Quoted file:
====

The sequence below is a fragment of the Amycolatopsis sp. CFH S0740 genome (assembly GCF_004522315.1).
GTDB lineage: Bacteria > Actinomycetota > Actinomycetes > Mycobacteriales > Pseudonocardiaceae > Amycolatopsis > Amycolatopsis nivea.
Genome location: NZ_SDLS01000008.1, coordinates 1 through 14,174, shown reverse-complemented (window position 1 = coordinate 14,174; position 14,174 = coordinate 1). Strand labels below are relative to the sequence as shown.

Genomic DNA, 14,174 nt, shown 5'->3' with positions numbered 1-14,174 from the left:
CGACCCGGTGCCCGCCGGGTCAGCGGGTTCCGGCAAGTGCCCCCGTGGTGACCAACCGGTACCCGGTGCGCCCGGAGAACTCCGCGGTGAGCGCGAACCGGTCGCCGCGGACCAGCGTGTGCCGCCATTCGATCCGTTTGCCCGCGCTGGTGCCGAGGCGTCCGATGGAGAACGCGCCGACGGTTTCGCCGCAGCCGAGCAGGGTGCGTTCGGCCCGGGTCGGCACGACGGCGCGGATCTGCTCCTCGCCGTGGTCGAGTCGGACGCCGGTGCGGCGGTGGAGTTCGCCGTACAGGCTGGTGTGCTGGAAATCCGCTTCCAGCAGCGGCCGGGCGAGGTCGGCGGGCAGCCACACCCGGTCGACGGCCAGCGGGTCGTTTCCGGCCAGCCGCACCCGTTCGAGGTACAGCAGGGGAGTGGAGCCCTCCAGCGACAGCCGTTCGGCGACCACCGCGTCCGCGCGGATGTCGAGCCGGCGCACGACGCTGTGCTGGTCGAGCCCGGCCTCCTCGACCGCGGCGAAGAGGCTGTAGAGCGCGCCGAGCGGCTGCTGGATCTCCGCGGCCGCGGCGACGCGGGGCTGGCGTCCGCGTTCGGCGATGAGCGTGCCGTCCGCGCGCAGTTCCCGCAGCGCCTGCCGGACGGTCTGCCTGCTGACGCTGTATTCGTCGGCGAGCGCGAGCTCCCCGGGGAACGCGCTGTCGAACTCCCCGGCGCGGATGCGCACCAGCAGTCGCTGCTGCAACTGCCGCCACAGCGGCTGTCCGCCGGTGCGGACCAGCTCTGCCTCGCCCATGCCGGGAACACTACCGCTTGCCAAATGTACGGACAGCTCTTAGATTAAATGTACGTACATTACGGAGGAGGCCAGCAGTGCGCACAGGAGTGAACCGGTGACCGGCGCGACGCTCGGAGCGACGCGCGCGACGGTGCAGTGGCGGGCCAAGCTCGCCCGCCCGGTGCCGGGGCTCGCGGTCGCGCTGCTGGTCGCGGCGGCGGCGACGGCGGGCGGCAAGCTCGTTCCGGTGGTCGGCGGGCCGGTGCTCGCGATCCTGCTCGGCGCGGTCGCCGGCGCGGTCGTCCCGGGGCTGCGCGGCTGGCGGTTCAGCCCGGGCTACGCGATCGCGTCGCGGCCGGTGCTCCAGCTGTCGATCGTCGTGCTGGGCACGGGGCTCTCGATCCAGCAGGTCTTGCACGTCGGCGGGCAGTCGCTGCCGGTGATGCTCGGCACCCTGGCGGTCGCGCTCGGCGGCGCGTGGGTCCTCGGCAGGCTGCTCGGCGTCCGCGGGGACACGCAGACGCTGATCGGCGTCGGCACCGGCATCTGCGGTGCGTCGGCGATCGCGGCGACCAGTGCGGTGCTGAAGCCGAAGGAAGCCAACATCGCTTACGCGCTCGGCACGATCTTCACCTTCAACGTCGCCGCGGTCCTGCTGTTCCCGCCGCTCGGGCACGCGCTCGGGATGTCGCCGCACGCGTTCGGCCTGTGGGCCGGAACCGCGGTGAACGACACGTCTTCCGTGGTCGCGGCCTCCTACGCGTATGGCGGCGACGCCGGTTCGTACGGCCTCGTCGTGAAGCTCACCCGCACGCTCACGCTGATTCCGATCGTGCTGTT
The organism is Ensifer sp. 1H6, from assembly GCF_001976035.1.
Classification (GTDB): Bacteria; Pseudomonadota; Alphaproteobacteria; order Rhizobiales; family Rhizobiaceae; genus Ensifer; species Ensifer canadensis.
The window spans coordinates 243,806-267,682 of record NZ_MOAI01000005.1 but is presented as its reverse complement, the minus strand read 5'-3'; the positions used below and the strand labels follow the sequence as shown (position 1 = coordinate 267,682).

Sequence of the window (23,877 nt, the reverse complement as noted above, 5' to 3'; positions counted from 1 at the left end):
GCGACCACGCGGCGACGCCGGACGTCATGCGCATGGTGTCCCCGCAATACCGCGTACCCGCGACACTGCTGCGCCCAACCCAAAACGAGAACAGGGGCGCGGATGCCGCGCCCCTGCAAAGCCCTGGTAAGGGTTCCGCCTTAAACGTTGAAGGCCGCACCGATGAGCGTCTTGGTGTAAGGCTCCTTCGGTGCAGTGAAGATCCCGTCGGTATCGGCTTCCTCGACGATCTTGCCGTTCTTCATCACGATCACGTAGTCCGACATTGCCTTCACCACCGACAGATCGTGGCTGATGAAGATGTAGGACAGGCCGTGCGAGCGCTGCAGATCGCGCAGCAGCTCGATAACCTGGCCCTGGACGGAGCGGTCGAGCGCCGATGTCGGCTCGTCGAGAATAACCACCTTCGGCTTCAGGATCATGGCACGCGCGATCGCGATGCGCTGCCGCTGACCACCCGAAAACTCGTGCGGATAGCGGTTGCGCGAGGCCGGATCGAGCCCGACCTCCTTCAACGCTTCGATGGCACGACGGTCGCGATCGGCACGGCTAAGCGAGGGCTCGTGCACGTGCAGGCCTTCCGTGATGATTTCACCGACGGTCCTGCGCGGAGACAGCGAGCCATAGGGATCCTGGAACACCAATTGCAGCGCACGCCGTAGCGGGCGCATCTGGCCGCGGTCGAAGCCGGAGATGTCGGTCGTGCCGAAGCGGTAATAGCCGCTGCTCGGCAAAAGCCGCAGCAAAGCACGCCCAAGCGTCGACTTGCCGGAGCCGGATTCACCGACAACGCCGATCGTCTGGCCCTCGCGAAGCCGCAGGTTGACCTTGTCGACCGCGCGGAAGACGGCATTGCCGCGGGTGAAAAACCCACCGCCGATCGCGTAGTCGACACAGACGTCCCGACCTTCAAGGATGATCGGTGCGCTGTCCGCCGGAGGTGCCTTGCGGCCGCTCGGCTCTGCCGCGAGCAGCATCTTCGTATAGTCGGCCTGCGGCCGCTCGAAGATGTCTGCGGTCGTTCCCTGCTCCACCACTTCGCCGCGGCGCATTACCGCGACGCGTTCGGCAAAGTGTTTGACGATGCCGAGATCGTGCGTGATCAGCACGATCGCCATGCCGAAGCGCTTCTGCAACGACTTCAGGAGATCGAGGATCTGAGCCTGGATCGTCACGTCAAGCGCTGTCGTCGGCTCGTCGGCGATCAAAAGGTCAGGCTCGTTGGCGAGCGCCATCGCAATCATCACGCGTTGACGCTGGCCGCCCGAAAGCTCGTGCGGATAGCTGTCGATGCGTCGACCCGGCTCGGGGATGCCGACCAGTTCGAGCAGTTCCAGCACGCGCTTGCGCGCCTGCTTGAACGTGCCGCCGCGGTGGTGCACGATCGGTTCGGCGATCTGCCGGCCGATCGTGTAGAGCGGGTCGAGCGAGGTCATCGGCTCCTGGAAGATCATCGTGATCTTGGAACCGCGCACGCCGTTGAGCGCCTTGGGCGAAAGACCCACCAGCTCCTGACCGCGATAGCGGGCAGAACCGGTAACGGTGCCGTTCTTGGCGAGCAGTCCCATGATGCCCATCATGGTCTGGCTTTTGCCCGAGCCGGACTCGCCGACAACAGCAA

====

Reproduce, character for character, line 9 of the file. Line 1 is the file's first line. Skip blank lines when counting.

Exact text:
Sequence of the window (23,877 nt, the reverse complement as noted above, 5' to 3'; positions counted from 1 at the left end):